NEW YORK—Georgia Kaufman had the best kind of experience watching Shen Yun Performing Arts. The music school owner took in the unique music of Shen Yun’s orchestra, which melds classical Chinese instruments and classical Western instruments. She enjoyed the classical Chinese dance, one of the oldest and most comprehensive dance systems in the world. She beheld the digital backdrops. And the colors. And the vocalists. And the props.
But perhaps best of all, she took inspiration from the Thursday evening performance at Lincoln Center.
“I’m a music teacher, and watching the choreography—we do a recital each year, it’s not only a classical recital, but we also have some dance in it—and I was jotting down, if you look at the back of my program, a few ideas of things that I was witnessing,” she said.
Ms. Kaufman found multiple aspects of the performance a joy to watch. Her eyes moved from the dancers clothed in handmade, silk costumes to the percussion section of the orchestra. They would linger there, only to move to the Chinese instruments, which she was previously unfamiliar with. Then she’d glance at the digital backdrops. Then back to the dancers.
Particularly intriguing moments for Ms. Kaufman came when the dancers would interact with the state-of-the-art animated backdrop, by moving toward it and seemingly jumping into it, only to later jump back out. The near-perfect illusion is complimented by many audience members.
“The idea of the performers jumping into the back of the stage, I just thought it was spectacular,” she said.
The ancient Chinese culture presented by Shen Yun spans back 5,000 years and is rich with stories and legends from across dynasties and locales in the vast country.
The New-York based company presents these in less than 10 minutes each, recounting ancient myths, bygone heroes, or celestial paradises.
“Whether set in the past or in contemporary China, every dance embodies traditional Chinese values. Ideals of loyalty, filial piety, and veneration for the divine are cherished and celebrated,” explains the company’s website. “Heroes are extolled for their compassion and tolerance as much as their courage or determination when facing adversity.”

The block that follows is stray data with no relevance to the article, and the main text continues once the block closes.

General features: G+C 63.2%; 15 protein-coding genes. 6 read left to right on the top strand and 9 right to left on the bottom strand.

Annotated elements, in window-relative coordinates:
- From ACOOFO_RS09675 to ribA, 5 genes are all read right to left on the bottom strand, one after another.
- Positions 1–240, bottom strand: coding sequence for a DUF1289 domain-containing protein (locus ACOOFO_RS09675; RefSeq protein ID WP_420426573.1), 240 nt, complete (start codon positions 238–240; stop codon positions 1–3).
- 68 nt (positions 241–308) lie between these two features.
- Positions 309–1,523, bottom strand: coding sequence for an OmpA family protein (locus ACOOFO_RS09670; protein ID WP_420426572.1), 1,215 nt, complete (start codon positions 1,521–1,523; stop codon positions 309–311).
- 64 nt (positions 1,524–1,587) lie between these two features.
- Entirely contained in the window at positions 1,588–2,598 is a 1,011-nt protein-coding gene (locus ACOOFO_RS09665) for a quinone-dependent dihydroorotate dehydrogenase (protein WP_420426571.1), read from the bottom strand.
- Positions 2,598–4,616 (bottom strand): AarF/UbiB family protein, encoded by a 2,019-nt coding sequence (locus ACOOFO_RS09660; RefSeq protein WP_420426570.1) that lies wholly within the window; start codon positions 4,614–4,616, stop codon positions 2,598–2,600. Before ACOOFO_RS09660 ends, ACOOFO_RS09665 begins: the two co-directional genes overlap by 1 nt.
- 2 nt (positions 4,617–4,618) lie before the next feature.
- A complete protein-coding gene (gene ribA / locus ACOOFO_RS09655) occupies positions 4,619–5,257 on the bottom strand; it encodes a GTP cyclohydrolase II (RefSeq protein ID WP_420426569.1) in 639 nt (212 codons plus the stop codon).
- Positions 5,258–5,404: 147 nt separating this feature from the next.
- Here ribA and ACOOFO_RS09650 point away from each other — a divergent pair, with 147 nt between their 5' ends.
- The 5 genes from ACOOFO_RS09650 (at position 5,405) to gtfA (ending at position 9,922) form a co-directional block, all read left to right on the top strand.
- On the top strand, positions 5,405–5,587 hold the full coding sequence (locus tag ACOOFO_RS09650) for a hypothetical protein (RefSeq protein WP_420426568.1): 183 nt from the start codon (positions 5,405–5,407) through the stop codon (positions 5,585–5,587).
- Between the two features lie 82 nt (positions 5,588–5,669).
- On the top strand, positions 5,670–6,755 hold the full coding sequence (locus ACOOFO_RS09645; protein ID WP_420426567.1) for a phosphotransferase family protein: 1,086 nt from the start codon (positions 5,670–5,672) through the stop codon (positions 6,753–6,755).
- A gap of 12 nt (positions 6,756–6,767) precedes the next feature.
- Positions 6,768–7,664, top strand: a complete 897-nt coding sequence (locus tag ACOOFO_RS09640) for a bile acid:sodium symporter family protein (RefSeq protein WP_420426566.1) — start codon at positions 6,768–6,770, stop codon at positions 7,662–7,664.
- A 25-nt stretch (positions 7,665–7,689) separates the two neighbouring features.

The dance pieces left Ms. Kaufman “very moved,” she said, adding that the mixture of tales from the culture and the several pieces that gave insight into the oppression in modern day China touched her heart.
She found the overall program a nice balance, moving between upbeat and happy to something a little more serious at times.
“Whoever designed the program did a sensational job,” she said. “But I especially liked the ending because it was an ending that gave us hope, and we should always have hope in our hearts, that the world will be a better place.”
The music in particular connected with her as a music teacher. She said the combination of both classical Chinese and Western instruments was brilliant.
And how did the music from the brilliant combination make her feel?
“It depended on the piece,” she said. “Some were melancholy and very thoughtful and others were invigorating! It was really beautiful. There are really no words to express—I don’t think beautiful says enough.”
“I don’t think anyone should miss it,” she added. “It was beautiful, I plan to come again next year, and tell all my friends about it.”
Reporting by NTD Television and Zachary Stieber
New York-based Shen Yun Performing Arts has four touring companies that perform simultaneously around the world. For more information, visit Shen Yun Performing Arts.
The Epoch Times considers Shen Yun Performing Arts the significant cultural event of our time. We have proudly covered audience reactions since Shen Yun’s inception in 2006.